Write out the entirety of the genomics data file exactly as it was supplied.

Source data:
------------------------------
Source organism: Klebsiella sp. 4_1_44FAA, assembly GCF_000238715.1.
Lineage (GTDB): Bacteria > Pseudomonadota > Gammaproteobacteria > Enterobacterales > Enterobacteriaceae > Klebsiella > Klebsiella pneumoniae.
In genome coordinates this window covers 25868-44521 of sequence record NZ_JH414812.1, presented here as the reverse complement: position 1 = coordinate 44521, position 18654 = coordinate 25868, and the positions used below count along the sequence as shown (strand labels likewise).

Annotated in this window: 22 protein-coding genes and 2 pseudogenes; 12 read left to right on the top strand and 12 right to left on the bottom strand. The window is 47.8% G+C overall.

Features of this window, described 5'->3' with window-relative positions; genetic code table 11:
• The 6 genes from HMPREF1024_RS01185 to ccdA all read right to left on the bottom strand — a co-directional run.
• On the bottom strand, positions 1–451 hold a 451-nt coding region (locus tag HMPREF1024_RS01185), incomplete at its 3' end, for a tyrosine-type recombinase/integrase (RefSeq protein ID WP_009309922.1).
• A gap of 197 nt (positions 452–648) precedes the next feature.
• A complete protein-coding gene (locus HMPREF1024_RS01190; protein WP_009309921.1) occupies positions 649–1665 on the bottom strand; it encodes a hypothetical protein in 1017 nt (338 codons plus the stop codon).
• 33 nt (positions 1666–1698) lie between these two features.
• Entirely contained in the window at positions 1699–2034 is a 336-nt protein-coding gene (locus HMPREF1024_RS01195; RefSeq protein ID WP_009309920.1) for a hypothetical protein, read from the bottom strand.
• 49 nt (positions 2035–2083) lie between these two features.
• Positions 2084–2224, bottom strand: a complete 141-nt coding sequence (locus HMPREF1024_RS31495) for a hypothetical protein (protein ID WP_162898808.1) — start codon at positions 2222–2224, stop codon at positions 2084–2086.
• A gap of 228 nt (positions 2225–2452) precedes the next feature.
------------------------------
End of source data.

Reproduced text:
Source organism: Klebsiella sp. 4_1_44FAA, assembly GCF_000238715.1.
Lineage (GTDB): Bacteria > Pseudomonadota > Gammaproteobacteria > Enterobacterales > Enterobacteriaceae > Klebsiella > Klebsiella pneumoniae.
In genome coordinates this window covers 25868-44521 of sequence record NZ_JH414812.1, presented here as the reverse complement: position 1 = coordinate 44521, position 18654 = coordinate 25868, and the positions used below count along the sequence as shown (strand labels likewise).

Annotated in this window: 22 protein-coding genes and 2 pseudogenes; 12 read left to right on the top strand and 12 right to left on the bottom strand. The window is 47.8% G+C overall.

Features of this window, described 5'->3' with window-relative positions; genetic code table 11:
• The 6 genes from HMPREF1024_RS01185 to ccdA all read right to left on the bottom strand — a co-directional run.
• On the bottom strand, positions 1–451 hold a 451-nt coding region (locus tag HMPREF1024_RS01185), incomplete at its 3' end, for a tyrosine-type recombinase/integrase (RefSeq protein ID WP_009309922.1).
• A gap of 197 nt (positions 452–648) precedes the next feature.
• A complete protein-coding gene (locus HMPREF1024_RS01190; protein WP_009309921.1) occupies positions 649–1665 on the bottom strand; it encodes a hypothetical protein in 1017 nt (338 codons plus the stop codon).
• 33 nt (positions 1666–1698) lie between these two features.
• Entirely contained in the window at positions 1699–2034 is a 336-nt protein-coding gene (locus HMPREF1024_RS01195; RefSeq protein ID WP_009309920.1) for a hypothetical protein, read from the bottom strand.
• 49 nt (positions 2035–2083) lie between these two features.
• Positions 2084–2224, bottom strand: a complete 141-nt coding sequence (locus HMPREF1024_RS31495) for a hypothetical protein (protein ID WP_162898808.1) — start codon at positions 2222–2224, stop codon at positions 2084–2086.
• A gap of 228 nt (positions 2225–2452) precedes the next feature.